ABU DHABI // A dream that started 17 years ago was fulfilled when Solar Impulse 2 landed at 4am on Tuesday in Abu Dhabi, after flying around the world without a single drop of fuel.
Solar Impulse completed its circumnavigation using only solar energy after what proved to be the one of the journey’s most difficult legs, as pilot Bertrand Piccard had to battle turbulence throughout the flight.
Mr Piccard arrived back in Abu Dhabi, where Solar Impulse started in March last year, after taking off from Cairo on Sunday and flying for about 48 hours. With co-pilot Andre Borschberg, he has flown more than 40,000 kilometres and for more than 500 hours during 16 legs of the Masdar-sponsored journey.
History is made
■ A call for action as Solar Impulse touches down in Abu Dhabi
■ Sheikh Mohammed bin Zayed hails Solar Impulse as ‘a new beginning’
■ Emirati Solar Impulse team member reflects on historic journey
■ Solar Impulse 2 touches down in Abu Dhabi completing zero-fuel circumnavigation - in pictures
■ Solar Impulse pilots’ emotional return to Abu Dhabi as dream is realised
■ Solar Impulse 2 completes zero-fuel journey around the world - graphic
■ Solar Impulse 2 lands in Abu Dhabi - video
“This was a life-long journey for me. This was a moment that I dreamt about and that I wanted to share with everyone in a message that the future is clean,” Mr Piccard said.
Along the way, the Swiss duo broke eight records, and the landing in Abu Dhabi was put in the books as the ninth – the first round-the-world flight using zero fossil fuels and only the power of the Sun.
On Monday, Masdar chief executive spoke to Mr Piccard, telling him that Sheikh Mohammed bin Zayed, Crown Prince of Abu Dhabi and Deputy Supreme Commander of the Armed Forces, “has been following up on all steps taken since the departure of Solar Impulse from Abu Dhabi, and he sends you his best regards and welcomes you back to Abu Dhabi”.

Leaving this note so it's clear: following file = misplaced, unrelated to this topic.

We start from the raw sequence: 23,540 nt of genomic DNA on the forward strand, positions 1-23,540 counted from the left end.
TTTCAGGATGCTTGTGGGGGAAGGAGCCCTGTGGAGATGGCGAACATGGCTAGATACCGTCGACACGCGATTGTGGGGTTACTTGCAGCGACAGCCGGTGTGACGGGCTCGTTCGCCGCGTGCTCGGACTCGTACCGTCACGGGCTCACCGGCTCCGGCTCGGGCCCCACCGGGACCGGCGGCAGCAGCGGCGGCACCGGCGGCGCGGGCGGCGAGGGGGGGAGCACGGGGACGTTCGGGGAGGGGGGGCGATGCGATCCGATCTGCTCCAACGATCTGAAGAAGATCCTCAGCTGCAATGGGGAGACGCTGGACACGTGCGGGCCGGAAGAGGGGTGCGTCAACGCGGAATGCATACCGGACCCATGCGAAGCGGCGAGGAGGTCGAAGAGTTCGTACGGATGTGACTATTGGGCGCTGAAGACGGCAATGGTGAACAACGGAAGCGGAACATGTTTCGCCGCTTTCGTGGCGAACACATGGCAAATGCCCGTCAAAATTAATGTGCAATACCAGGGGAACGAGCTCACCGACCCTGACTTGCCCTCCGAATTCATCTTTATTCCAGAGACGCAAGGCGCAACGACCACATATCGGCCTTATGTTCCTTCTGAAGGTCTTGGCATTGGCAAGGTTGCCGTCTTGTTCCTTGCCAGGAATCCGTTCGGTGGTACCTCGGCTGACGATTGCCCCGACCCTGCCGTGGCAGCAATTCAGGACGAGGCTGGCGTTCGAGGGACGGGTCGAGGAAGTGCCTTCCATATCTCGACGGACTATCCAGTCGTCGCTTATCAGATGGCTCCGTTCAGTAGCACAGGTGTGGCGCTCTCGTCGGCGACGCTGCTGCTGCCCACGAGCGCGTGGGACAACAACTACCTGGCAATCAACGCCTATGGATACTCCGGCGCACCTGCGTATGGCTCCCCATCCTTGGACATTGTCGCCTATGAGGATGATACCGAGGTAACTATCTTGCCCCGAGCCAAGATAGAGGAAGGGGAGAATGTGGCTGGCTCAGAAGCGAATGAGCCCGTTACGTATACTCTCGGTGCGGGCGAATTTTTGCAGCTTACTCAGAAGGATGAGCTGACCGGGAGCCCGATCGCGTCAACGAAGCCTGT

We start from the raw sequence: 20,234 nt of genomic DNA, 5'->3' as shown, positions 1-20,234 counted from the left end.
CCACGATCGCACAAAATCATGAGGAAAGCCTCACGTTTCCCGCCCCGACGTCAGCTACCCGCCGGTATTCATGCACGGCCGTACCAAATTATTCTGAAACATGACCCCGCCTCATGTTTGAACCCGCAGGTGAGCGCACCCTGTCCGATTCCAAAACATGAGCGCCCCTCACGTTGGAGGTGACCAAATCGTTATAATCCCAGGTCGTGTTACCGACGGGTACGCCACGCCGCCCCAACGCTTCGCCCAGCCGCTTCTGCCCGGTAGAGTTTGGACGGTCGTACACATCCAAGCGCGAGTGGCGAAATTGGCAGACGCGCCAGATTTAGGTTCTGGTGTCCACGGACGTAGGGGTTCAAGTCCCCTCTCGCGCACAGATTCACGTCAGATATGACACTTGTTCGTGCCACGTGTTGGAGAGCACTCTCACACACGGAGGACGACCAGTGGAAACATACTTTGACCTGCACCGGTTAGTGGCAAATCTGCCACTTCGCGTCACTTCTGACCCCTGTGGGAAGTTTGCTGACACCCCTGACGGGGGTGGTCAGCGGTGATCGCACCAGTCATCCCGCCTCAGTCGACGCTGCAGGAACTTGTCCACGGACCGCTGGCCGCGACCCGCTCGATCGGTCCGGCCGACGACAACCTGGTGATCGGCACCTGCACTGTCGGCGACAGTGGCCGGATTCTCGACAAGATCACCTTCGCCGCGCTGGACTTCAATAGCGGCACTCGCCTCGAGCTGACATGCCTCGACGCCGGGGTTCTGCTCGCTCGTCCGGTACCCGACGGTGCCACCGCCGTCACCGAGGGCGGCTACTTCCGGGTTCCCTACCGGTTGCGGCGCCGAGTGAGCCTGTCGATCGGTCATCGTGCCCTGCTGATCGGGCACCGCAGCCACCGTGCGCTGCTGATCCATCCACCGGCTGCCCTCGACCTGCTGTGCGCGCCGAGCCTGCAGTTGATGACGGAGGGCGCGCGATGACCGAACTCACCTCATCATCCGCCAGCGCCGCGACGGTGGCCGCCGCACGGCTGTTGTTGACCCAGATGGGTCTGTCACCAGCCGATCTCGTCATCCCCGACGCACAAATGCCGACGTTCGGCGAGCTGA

The return to Abu Dhabi proved to be one of the most difficult flights, Mr Piccard said. Aside from not sleeping, Mr Piccard had to stabilise the plane at less-than-ideal situations throughout the flight. At one point, the pilot responded to a request to increase the speed, saying “for your information, I am still on the toilet”.
To calm his nerves, the team held a small concert with violinist Zhang Zhang performing live in the mission control room in Monaco, and broadcasted it live to the pilot.
However, the flight was more emotional than it was difficult, Mr Piccard said. He addressed the team directly to expressed his gratitude.
“I thank you so much for having trusted me in something that was completely crazy,” he said.
“You are always with me in the cockpit. You chose adventure, you chose exploration, you chose to do something amazing, and I thank you so much.
“In the beginning, I did not know if it was a good idea. I think it became a great idea, thanks to you, and thanks for all the people who came with me.”
Mr Borschberg also addressed his colleague during the flight.
“I think you will spend the next hours thinking about the flight, all the human moments and all the energy we have,” he said. “I think you will enjoy it.”
Mr Piccard reflected on the significance of the solar aircraft.
“I can look at the four motors, I can see them energised on nothing but the Sun,” he said moments before landing. “I look at it and it is like science fiction, it is like magic, but this is the reality and the future.”
After landing, Mr Piccard made his rounds hugging the members of his teamaat Al Bateen Executive Airport as the Solar Impulse was pulled into the makeshift hangar for the last time.